Terminator: Dark Fate
WHAT WE THOUGHT:
A quarter century since Sarah Conner and the T-800 saved the world from Skynet in Terminator 2: Judgement Day, another young woman, Dani Ramos, holds the key to the future fight against the machines. With the most advanced Terminator yet sent back in time to kill her, Dani’s has her own potential saviour: Grace, a cybernetically enhanced human from the future, but when even Grace seems to be no match for the unstoppable Terminator, the pair receive help from the most unexpected of people: Sarah Conner herself.
WHAT WE THOUGHT:
Yes, you read that right, Terminator: Dark Fate is the, what, third Terminator film trying to stake its claim as the true follow-up to the beloved first two Terminator films by ignoring all other spin-offs and sequels. The good news is that it’s probably the best Terminator film since T2 and a gargantuan leap forward after the truly dire Terminator: Genisys came within a hair’s breadth of finally sinking the entire franchise through bad spelling alone. For all of that, though, Dark Fate makes no better case for its own existence than its predecessors and still provides no justification, beyond the purely financial, for continuing the franchise past Terminator 2.
This isn’t to say that Dark Fate is a bad film. Far from it. Arnie is once again tons of fun as a somewhat different take on the T-800 (though he is very much a supporting character here) and the film ups the franchise’s already impressive feminist credentials by centring the film around a trio of strong women. I mean, yes, Natalia Reyes’ Dani does spend the majority – but, crucially, not all - of the film as little more than a damsel in distress but there’s no doubting just how kickass Linda Hamilton still is as Sarah Conner and Mackenzie Davis, in a star-making turn, proves to be the film’s true VIP as the mysterious Grace. The film is also undeniably contemporary as the tricky state of Mexican-American immigration gets a look in, and the major advances in technology do add a few new wrinkles to the Terminator’s MO.
The problem is that all of this amounts to an utterly apathetic, “so what?”. Terminator: Dark Fate fails hopelessly to be anything but a noticeably inferior remix of the first two films that also kind of undermines the ending of T2 without really doing anything of real interest with its new reality.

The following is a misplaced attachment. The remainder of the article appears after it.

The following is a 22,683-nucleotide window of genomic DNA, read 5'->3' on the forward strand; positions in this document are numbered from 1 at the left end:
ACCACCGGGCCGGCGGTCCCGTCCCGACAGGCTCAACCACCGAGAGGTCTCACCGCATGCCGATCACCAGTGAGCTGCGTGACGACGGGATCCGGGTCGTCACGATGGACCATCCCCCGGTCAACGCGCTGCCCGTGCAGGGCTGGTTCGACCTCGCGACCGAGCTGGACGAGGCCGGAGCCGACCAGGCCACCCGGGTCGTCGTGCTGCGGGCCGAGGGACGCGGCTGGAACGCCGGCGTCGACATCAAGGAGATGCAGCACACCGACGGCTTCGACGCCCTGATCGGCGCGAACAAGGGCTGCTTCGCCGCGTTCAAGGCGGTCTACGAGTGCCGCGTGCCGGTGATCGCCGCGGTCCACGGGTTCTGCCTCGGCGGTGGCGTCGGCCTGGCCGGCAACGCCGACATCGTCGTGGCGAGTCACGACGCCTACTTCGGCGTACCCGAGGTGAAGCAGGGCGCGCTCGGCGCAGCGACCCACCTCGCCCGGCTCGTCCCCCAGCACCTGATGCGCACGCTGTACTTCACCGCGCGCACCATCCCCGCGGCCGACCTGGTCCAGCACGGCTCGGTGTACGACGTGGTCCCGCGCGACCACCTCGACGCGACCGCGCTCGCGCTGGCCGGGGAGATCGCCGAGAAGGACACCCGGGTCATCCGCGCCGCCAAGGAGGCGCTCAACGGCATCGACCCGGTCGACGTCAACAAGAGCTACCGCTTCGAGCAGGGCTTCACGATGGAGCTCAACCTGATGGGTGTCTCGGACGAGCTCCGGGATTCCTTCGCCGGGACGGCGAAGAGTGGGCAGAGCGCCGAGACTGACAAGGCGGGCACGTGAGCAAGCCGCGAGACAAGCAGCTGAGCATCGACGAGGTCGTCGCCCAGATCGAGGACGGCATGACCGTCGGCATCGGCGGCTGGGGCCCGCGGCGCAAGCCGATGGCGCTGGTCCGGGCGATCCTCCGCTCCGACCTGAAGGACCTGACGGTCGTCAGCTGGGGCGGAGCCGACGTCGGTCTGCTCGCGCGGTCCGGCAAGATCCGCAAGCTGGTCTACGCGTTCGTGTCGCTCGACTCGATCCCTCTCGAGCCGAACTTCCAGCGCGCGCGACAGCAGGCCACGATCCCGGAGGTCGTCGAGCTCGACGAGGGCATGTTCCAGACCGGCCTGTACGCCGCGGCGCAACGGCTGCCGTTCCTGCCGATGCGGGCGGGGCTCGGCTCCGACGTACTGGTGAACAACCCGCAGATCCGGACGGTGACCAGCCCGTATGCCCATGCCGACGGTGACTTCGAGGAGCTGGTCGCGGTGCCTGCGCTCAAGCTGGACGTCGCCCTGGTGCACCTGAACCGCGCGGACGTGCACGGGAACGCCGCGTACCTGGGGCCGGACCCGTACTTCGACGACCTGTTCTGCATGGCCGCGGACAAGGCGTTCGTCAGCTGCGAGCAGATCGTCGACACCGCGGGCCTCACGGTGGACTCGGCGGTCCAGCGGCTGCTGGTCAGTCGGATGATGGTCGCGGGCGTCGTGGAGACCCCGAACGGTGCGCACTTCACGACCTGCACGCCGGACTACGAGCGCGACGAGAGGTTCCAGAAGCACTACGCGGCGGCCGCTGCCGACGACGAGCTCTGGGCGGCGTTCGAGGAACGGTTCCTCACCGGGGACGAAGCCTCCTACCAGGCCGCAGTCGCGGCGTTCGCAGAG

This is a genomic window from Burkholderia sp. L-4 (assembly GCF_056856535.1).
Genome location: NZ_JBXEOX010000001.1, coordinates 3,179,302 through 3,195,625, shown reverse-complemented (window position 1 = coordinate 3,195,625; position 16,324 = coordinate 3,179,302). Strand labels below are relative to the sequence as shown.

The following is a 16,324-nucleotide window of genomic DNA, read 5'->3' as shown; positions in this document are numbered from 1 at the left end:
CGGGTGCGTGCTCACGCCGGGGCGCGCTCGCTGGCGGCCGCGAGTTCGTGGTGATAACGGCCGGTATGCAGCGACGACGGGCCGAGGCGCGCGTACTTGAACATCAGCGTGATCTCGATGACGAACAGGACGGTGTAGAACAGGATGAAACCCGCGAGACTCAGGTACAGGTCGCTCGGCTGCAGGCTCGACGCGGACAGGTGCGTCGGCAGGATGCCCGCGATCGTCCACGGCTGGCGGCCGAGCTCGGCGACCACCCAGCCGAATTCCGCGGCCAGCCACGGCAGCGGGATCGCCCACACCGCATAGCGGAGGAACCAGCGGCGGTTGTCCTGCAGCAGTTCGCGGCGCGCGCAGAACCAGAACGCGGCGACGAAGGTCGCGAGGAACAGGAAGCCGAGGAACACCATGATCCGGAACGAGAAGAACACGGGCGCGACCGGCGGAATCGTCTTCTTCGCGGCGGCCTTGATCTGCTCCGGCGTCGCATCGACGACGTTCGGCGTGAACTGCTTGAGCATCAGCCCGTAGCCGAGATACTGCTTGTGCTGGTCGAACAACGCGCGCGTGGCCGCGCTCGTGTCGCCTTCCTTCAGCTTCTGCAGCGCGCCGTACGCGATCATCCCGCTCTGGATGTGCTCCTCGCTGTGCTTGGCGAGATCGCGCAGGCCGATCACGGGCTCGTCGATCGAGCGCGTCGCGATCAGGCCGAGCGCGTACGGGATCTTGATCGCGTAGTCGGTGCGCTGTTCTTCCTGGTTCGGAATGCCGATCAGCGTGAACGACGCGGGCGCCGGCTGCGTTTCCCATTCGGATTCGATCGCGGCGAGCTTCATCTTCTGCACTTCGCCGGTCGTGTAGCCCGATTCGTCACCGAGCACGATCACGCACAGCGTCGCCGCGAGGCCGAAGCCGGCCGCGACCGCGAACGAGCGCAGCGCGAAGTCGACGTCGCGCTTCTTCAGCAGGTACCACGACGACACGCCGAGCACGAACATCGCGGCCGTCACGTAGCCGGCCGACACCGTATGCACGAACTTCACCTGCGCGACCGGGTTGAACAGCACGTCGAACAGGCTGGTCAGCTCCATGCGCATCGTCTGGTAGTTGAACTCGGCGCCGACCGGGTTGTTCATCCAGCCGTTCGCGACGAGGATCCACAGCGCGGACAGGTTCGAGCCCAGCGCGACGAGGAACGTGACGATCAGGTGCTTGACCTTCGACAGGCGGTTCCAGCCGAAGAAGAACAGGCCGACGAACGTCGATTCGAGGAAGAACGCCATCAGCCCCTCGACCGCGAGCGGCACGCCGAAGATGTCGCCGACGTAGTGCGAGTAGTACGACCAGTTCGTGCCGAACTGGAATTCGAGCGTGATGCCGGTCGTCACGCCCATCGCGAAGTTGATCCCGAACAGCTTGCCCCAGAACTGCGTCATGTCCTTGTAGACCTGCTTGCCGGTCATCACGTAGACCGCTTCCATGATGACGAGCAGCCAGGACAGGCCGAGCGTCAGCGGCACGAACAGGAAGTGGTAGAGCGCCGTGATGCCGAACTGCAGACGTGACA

The chaotic action scenes are sometimes impressive but just as often overly chaotic and even, dare I say it, monotonous. Director Tim Miller proved himself to be a better director of comedy than action in Deadpool, and none of the all-too-frequently messy action scenes in this film do anything to refute that. And, honestly can someone please explain to me how a film made in 1991 has noticeably superior visual effects to something from 2019? Well, okay, I can: the limited but ground-breaking CGI of T2 had to be augmented with tons of physical effects, giving the film a real physicality that the often weightless, all-CGI-all-the-time effects in Dark Fate sorely lack.
As for the story by original Terminator creator James Cameron (yay?) and about eighty-five other credited writers, it’s just not much more than an inferior rewrite of the first two films, but with none of the stripped-down intensity of T1 and none of the cheesy personality of T2 – though Arnie’s appearance halfway through the film does, at least, manage to shoot some much needed humour into the proceedings.
Dark Fate also suffers from the same, um, fate of every Terminator since T2: it has a shockingly crappy villain. The Rev-9 is basically just a souped-up version of the T-1000 (basically the same but with the ability to somehow split into two Terminators) but the bland Gabriel Luna ain’t a patch on the seriously menacing Robert Patrick. Arnie in T2 aside, The Terminator’s are, by design, little more than blank killing machines but Luna, like so many of his predecessors, just doesn’t have the presence of a Schwarzenegger or, the glowering intensity that Patrick brought to the series’ most terrifying terminator (and I’ll fight anyone who says otherwise), the T-1000.
Ultimately, though, none of the flaws are enough to stop the film from being a slightly above average sci-fi action film. Unfortunately, as a followup to two films that together make what may just be the high-water mark of the genre, “decent” just doesn’t cut it. More than that, it’s not just that Dark Fate is infinitely inferior to the first two Terminator films, it’s that it adds almost nothing to what they already brought to the table.
Sure, we have some new additions like cybernetically enhanced humans, and the film does begin with an impressively ballsy and unexpected death of a major character, but there is no real expanding on the mythology or even giving it much of a tweak. Even the significantly inferior Terminator 3 had that game-changing ending – which was completely ignored by Gensiys, of course, but that’s hardly its fault. There’s just nothing of any real substance in Terminator: Dark Fate that you won’t find done with much greater effectiveness and panache in the first two Terminator films.
Action junkies may enjoy it and if you’re in the mood for an uninspired cover of a couple of classics, it does its job well enough. It certainly never falls into the abject lameness of the other Terminator sequels. There was still no reason to spend millions of dollars on it, though, when the studios could just as easily have just given the originals yet another cinematic re-release and lost almost nothing in the process.